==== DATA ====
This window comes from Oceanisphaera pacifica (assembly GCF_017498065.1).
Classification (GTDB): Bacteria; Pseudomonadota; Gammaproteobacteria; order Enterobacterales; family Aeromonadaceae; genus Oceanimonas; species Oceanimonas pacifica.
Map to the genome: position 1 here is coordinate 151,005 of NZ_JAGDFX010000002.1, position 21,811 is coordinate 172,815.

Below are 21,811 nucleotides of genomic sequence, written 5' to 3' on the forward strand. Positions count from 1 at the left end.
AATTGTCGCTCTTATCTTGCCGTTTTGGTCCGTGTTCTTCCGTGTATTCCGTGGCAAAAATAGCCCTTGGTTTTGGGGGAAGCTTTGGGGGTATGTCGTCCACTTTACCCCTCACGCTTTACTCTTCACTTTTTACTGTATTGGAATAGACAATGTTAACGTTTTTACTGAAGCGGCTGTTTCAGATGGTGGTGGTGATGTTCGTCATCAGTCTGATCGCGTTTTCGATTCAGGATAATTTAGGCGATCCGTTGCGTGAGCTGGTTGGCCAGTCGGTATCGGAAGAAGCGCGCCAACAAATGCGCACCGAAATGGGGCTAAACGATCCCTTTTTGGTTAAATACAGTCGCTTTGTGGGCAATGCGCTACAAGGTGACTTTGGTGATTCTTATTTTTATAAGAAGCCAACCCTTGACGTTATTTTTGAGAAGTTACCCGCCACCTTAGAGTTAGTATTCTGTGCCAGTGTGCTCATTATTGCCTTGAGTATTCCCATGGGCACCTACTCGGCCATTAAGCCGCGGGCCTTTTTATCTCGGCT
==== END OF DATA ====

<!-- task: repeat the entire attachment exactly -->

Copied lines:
This window comes from Oceanisphaera pacifica (assembly GCF_017498065.1).
Classification (GTDB): Bacteria; Pseudomonadota; Gammaproteobacteria; order Enterobacterales; family Aeromonadaceae; genus Oceanimonas; species Oceanimonas pacifica.
Map to the genome: position 1 here is coordinate 151,005 of NZ_JAGDFX010000002.1, position 21,811 is coordinate 172,815.

Below are 21,811 nucleotides of genomic sequence, written 5' to 3' on the forward strand. Positions count from 1 at the left end.
AATTGTCGCTCTTATCTTGCCGTTTTGGTCCGTGTTCTTCCGTGTATTCCGTGGCAAAAATAGCCCTTGGTTTTGGGGGAAGCTTTGGGGGTATGTCGTCCACTTTACCCCTCACGCTTTACTCTTCACTTTTTACTGTATTGGAATAGACAATGTTAACGTTTTTACTGAAGCGGCTGTTTCAGATGGTGGTGGTGATGTTCGTCATCAGTCTGATCGCGTTTTCGATTCAGGATAATTTAGGCGATCCGTTGCGTGAGCTGGTTGGCCAGTCGGTATCGGAAGAAGCGCGCCAACAAATGCGCACCGAAATGGGGCTAAACGATCCCTTTTTGGTTAAATACAGTCGCTTTGTGGGCAATGCGCTACAAGGTGACTTTGGTGATTCTTATTTTTATAAGAAGCCAACCCTTGACGTTATTTTTGAGAAGTTACCCGCCACCTTAGAGTTAGTATTCTGTGCCAGTGTGCTCATTATTGCCTTGAGTATTCCCATGGGCACCTACTCGGCCATTAAGCCGCGGGCCTTTTTATCTCGGCT